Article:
Sunday, 3 October 2010

Step into my yakuza fighting pit, young samurai

Okay, so not much gaming going on next weekend as it is my 40th birthday (!), so I’m taking the opportunity to catch up on my domestic Rokugan d20 campaign with my son Sebastian. As readers may recall, our 1st level PCs were in a city owned by the Lion, but right on the borders of Unicorn territory, and had successfully cleared some goblins out of a temple.

The city is not in good shape, to say the least. The fact that goblins can get into and nearly set fire to a temple within its precincts is not good news. Our party returned to the mansion of the city governor, a rich Lion samurai, to heal up, drink soup, and discuss the security situation within the walls. On the way we came across a ‘fighting pit’, a sort of informal arena organised by one of the yakuza street gangs which seem to be battling for de facto control of the city. The gang was inviting all comers to fight its champions in the pit, offering koku rewards to victors. It seemed two town bushi has tried to intervene already and been killed.

The Lion samurai in the party felt it was his duty to enter the pit and face one of the champions in single combat. Despite his poor performance against the goblins, he won this fight easily. He then turned to the crowd and ordered it – and the yakuza heavies – to disperse immediately or face criminal charges. This led to our being attacked by about 10 yakuza in a pitched battle, somewhat close run, but in which the PCs emerged victorious, thanks to the liberal use of the two summoned oni.

With the yakuza wiped out, two of the audience took issue with the party, and also attacked us, but were speedily dispatched. That seemed to resolve the situation; the grumbling crowd went on its way and we returned to the Lion HQ for hot miso soup and a heart-to-heart with the governor.

Although the governor was – politely – filled in about the various evils of his realm, including the bribe taking by Lion troops at checkpoints, harassment of the bon, et cetera, he seemed little inclined to do much about it. One wonders whether the city is just a comfortable sinecure? He gave the party carte blanche to go resolve problems as they saw fit. We went to bed – and levelled up to 2nd while asleep – which was nice!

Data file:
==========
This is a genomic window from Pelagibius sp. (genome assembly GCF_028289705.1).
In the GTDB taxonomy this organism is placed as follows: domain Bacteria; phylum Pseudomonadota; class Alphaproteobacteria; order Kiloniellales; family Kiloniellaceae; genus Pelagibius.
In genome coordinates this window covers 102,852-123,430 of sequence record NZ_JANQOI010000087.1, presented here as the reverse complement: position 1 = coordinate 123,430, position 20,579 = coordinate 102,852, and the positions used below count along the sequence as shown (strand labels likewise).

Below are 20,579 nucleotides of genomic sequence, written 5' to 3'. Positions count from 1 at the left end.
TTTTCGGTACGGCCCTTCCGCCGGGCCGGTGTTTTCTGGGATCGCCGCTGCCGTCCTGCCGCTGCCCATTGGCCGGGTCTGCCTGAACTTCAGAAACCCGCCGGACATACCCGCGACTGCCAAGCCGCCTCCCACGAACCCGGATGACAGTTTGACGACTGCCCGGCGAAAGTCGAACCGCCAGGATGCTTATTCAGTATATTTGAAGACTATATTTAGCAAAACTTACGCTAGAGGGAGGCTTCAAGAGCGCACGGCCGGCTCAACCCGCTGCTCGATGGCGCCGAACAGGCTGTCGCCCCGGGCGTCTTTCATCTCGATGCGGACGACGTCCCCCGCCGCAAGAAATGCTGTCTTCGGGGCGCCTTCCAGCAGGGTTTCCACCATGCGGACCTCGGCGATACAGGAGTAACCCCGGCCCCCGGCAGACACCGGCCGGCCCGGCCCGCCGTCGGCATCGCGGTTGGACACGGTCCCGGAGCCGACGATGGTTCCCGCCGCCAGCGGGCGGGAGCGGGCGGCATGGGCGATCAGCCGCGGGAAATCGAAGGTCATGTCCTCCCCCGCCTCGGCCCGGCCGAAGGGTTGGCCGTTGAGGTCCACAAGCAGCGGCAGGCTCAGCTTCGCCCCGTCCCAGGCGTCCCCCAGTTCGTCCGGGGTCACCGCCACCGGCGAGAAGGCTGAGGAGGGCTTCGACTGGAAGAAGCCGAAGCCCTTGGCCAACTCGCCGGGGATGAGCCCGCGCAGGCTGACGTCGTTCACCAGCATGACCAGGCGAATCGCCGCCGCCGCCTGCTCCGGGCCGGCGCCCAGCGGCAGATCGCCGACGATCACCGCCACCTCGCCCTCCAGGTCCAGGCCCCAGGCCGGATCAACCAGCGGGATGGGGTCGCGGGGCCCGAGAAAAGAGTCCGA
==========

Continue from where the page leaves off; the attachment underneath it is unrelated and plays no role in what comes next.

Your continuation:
The next day we approached the watch tower where three of the corrupt Lion samurai who had been harassing the priests lived. We entered the tower and confronted them on its summit. Our NPC shugenja, a Phoenix, came into his own, using some magic rocks which he hurled at one of the samurai, killing him outright. Their leader, however, was a tougher prospect, downing both the samurai and the shaman in short order. The nezumi fighter kept him busy for a while, giving the shugenja time to heal the two fallen characters and bring them back into the fight. Another magic rock knocked a second samurai off the tower, ending his participation in the fight.

We eventually defeated the last samurai, although by my count he had at least 30hps, possibly more, making him 4th if not 5th level. Quite a tough NPC for a 2nd level party! We ended the game there, as the GM is still suffering from a flu-like illness, and his strength was ebbing.

The question is what to do now? The yakuza seem a powerful force in the city, but they really should not be. However, as ever with Rokugan, the majority of the party are not Lion, and therefore have no real interest in seeing the security situation restored. Add to that the fact that the city’s ruler is not particularly bothered either, and one wonders whether sticking around is the wise thing to do? The presence of lurking evil in the Unicorn lands and the presence of an interesting ruined castle across the river both beckon us out of the city.

I’m liking this campaign because, like Pathfinder, it has a real sandbox feel to it. The GM is pretty flexible, thinks on his feet, and seems largely happy for the party to pursue its own objectives, while casting interesting possibilities in front of it. We now have a fairly detailed map of the city to review, including its docks, which helps to fill in a few gaps geographically.

I spent quite some time focusing on levelling the shaman up. Although shaman is not really a true Rokugani class, he seems to fit quite well with the Unicorn clan ethos. I’ve now equipped him with Produce Flame to add to his Burning Hands (he is a Fire domain shaman). A maximise spell feat also means he can do 8hps automatic damage if he hits with this.

Another confusing thing about Rokugan – a bow is called a yumi, while a bo is a stick. It can get quite confusing in the midst of a battle to figure out who is doing what to whom!

More Rokugan to follow later in the month, with any luck, once the GM has recovered. Somewhere I have some nice oriental paper miniatures which will go well with this game – I just need to dig them out.


  1. I just wanted to add to the above by saying I felt d20's combat system is vastly inadequate when it comes down to the stylised single combat for which the orient ought to be famous. A duel between a Lion samurai and a yakuza pit fighting champion was digested into a series of d20 rolls. Not massively atmospheric, to be honest.

  2. I don't remember enough of the original roll/keep system to know if it was any better. I remember the first edition was so badly written that it took a while to puzzle a lot of it out.